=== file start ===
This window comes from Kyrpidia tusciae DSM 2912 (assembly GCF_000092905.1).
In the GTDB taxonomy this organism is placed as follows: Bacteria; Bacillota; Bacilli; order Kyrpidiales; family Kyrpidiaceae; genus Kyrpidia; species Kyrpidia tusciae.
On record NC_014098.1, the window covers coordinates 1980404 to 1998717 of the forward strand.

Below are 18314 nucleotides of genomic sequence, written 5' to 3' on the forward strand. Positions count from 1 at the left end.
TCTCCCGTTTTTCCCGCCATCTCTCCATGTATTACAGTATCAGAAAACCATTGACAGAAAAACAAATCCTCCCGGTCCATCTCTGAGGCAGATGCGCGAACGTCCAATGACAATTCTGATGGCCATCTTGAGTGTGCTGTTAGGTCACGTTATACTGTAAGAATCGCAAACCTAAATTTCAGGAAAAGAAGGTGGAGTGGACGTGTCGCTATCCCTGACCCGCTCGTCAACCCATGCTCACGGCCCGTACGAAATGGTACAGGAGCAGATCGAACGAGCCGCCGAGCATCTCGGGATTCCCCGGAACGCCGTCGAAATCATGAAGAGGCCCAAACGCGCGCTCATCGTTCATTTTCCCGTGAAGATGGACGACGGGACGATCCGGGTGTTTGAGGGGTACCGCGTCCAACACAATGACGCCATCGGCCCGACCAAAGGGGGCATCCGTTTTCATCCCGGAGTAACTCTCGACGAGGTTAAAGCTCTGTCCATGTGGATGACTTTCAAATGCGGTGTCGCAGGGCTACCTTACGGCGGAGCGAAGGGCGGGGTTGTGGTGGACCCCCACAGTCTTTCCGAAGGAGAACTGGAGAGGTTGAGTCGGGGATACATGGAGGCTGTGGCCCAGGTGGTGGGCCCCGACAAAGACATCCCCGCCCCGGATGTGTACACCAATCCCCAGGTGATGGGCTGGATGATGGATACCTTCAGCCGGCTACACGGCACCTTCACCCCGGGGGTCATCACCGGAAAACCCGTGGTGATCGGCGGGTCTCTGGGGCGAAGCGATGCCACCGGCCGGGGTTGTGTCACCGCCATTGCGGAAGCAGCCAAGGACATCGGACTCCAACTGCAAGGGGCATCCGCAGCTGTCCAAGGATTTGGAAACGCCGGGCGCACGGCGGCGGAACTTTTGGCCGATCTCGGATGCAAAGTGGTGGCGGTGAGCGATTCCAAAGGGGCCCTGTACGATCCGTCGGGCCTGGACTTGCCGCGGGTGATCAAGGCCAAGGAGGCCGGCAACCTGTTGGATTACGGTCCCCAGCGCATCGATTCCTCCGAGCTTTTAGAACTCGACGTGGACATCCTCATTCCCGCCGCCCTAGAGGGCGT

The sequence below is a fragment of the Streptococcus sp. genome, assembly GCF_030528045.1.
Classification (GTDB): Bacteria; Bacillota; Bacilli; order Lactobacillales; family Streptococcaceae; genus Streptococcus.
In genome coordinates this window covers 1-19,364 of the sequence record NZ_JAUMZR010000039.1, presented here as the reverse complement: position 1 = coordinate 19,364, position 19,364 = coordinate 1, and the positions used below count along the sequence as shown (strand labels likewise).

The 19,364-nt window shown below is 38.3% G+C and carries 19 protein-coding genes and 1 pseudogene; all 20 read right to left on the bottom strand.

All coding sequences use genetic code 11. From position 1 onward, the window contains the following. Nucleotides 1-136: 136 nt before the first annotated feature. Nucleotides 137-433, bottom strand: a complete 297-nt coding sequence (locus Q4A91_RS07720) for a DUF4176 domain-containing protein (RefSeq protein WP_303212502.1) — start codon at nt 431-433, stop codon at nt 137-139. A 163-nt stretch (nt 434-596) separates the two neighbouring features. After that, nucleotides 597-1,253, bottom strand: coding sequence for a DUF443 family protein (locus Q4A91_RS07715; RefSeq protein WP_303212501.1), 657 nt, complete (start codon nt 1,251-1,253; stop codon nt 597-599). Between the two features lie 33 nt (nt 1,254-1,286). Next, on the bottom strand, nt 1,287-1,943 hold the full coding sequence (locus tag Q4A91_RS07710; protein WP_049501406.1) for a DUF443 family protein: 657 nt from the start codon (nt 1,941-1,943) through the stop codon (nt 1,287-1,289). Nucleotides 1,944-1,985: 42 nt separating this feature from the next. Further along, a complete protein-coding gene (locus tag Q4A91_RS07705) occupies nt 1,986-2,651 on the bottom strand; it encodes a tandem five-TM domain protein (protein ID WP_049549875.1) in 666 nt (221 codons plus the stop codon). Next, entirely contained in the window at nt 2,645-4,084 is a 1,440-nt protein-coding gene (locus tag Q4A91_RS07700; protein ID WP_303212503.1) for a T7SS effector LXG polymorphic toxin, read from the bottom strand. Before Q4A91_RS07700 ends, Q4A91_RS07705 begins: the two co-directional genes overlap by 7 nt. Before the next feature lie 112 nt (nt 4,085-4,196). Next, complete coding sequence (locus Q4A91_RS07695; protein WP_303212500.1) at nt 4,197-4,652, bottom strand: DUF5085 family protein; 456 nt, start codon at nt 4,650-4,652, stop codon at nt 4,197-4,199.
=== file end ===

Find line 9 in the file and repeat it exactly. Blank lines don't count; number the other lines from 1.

The 19,364-nt window shown below is 38.3% G+C and carries 19 protein-coding genes and 1 pseudogene; all 20 read right to left on the bottom strand.